The bequest of Alexander Kégl also enriched the collections of the Library of the Academy with extremely valuable Oriental manuscripts. Both their languages and their subjects reflect Kégl’s many-sided interest as well as the fact that their purchase was driven by the desire to study the works rather than by an aesthetic approach or a bibliophile’s passion.

Of course, Kégl as an Iranist was mainly interested in manuscripts of Persian literature of which  59 were preserved in his bequest. Some of these, as well as their authors – e.g. Emir Khusraw (O. 65; O. 71; O 77; O. 79) or the Bhagavadgītā (O. 75) – were also subjects of his studies and lectures. An interesting feature of this latter manuscript is that it also contains the Arabic transcription of the original Sanskrit text alongside with the Persian translation.  The works considered by Kégl as important exist in more than one copy in the library, including Jami’s Yusuf and Zalikha (O. 84; O 85) or Sacadi’s Gulistān (O. 61; O.82). Besides the divans of renowned Persian poets, the collection also includes the gems of mystical literature as well as some works of history, lexicography and grammar. The oldest Persian manuscript of the Oriental Collection, the Kalila va Dimna (O. 57), copied in 1319, is also from the Kégl library.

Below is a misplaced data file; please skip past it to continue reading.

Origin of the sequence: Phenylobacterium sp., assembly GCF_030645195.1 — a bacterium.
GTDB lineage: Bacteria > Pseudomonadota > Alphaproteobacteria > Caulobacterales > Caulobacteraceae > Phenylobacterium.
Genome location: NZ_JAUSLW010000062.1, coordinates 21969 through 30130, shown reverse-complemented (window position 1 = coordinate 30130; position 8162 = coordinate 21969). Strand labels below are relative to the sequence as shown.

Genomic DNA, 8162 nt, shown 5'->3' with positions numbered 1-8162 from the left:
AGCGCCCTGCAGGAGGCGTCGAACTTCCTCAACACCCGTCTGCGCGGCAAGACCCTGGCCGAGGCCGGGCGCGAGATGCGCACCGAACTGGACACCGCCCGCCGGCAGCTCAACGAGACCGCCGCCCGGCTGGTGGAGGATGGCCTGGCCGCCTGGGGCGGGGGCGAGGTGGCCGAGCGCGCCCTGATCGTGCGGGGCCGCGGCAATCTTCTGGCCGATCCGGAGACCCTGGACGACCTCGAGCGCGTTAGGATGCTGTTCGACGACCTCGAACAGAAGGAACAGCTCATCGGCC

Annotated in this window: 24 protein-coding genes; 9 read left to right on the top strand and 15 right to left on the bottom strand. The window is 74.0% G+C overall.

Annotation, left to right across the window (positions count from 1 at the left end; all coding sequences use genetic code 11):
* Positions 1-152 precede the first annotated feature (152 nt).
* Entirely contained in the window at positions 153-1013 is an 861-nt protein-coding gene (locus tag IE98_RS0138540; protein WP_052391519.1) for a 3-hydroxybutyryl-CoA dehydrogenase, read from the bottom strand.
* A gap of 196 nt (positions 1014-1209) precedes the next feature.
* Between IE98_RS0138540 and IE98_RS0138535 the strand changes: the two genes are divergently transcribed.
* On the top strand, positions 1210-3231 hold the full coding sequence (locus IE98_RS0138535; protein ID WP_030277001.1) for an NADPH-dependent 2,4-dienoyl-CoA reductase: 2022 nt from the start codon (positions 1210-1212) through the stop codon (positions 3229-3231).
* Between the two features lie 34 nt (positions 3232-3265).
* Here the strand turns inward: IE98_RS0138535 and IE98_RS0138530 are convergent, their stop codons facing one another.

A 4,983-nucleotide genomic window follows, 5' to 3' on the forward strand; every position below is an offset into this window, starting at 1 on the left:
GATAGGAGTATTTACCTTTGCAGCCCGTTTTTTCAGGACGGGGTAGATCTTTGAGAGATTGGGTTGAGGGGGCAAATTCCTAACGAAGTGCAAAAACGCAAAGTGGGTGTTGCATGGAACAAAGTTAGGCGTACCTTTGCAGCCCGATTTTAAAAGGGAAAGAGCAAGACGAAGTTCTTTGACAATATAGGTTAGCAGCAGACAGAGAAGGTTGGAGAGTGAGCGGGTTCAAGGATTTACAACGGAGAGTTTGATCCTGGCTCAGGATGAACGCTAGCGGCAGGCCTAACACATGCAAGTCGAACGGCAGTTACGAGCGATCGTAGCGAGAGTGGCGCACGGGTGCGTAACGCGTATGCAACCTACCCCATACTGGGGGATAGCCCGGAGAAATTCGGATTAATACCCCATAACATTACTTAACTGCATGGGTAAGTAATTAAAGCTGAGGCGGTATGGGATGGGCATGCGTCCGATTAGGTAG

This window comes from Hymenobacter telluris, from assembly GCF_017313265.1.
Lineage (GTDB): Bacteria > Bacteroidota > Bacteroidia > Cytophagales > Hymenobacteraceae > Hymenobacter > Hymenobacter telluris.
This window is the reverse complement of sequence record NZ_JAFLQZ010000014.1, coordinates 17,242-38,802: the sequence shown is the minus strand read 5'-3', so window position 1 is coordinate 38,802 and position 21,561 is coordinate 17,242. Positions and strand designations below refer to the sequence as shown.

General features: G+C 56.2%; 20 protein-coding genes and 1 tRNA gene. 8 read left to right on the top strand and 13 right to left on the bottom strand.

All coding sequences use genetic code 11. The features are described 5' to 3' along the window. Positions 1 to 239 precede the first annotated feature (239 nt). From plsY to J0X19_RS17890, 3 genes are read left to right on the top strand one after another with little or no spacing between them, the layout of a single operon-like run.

Besides his remarkable collection of Persian manuscripts he also enriched our library with a number of Hindustani and Turkish ones. All these Oriental manuscripts were purchased not only during his Persian journey, but also through booksellers and antiquarians both at home and abroad.